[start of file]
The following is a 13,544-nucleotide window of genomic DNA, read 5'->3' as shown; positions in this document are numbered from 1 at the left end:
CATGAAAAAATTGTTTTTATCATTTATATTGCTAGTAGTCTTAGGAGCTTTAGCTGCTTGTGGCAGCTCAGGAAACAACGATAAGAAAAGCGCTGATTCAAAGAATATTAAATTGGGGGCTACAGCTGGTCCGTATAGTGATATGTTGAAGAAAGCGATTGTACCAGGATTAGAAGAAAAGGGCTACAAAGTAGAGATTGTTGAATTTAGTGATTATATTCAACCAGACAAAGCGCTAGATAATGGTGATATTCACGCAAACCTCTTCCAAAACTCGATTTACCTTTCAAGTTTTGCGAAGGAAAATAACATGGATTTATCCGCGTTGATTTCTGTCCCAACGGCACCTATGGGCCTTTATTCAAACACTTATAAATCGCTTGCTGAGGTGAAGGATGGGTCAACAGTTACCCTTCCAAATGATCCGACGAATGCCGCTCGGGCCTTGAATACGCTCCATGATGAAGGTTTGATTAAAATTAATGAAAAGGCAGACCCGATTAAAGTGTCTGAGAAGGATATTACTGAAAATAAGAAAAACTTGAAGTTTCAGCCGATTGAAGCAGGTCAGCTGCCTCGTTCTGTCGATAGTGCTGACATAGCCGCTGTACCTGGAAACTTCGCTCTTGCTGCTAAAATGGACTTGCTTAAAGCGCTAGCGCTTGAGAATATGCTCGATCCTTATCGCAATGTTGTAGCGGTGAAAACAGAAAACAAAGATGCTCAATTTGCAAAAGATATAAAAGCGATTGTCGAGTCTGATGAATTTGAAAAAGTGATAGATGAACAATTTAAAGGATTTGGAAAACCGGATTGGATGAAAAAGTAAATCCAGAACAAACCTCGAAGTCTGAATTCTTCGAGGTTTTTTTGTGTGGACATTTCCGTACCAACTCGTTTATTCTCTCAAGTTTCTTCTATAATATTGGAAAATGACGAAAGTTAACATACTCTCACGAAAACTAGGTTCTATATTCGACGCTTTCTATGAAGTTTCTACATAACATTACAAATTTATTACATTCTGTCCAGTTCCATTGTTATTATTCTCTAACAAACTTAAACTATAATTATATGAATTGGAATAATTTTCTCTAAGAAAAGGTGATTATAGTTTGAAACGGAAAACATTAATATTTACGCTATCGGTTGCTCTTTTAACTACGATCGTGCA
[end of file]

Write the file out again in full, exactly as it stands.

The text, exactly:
The following is a 13,544-nucleotide window of genomic DNA, read 5'->3' as shown; positions in this document are numbered from 1 at the left end:
CATGAAAAAATTGTTTTTATCATTTATATTGCTAGTAGTCTTAGGAGCTTTAGCTGCTTGTGGCAGCTCAGGAAACAACGATAAGAAAAGCGCTGATTCAAAGAATATTAAATTGGGGGCTACAGCTGGTCCGTATAGTGATATGTTGAAGAAAGCGATTGTACCAGGATTAGAAGAAAAGGGCTACAAAGTAGAGATTGTTGAATTTAGTGATTATATTCAACCAGACAAAGCGCTAGATAATGGTGATATTCACGCAAACCTCTTCCAAAACTCGATTTACCTTTCAAGTTTTGCGAAGGAAAATAACATGGATTTATCCGCGTTGATTTCTGTCCCAACGGCACCTATGGGCCTTTATTCAAACACTTATAAATCGCTTGCTGAGGTGAAGGATGGGTCAACAGTTACCCTTCCAAATGATCCGACGAATGCCGCTCGGGCCTTGAATACGCTCCATGATGAAGGTTTGATTAAAATTAATGAAAAGGCAGACCCGATTAAAGTGTCTGAGAAGGATATTACTGAAAATAAGAAAAACTTGAAGTTTCAGCCGATTGAAGCAGGTCAGCTGCCTCGTTCTGTCGATAGTGCTGACATAGCCGCTGTACCTGGAAACTTCGCTCTTGCTGCTAAAATGGACTTGCTTAAAGCGCTAGCGCTTGAGAATATGCTCGATCCTTATCGCAATGTTGTAGCGGTGAAAACAGAAAACAAAGATGCTCAATTTGCAAAAGATATAAAAGCGATTGTCGAGTCTGATGAATTTGAAAAAGTGATAGATGAACAATTTAAAGGATTTGGAAAACCGGATTGGATGAAAAAGTAAATCCAGAACAAACCTCGAAGTCTGAATTCTTCGAGGTTTTTTTGTGTGGACATTTCCGTACCAACTCGTTTATTCTCTCAAGTTTCTTCTATAATATTGGAAAATGACGAAAGTTAACATACTCTCACGAAAACTAGGTTCTATATTCGACGCTTTCTATGAAGTTTCTACATAACATTACAAATTTATTACATTCTGTCCAGTTCCATTGTTATTATTCTCTAACAAACTTAAACTATAATTATATGAATTGGAATAATTTTCTCTAAGAAAAGGTGATTATAGTTTGAAACGGAAAACATTAATATTTACGCTATCGGTTGCTCTTTTAACTACGATCGTGCA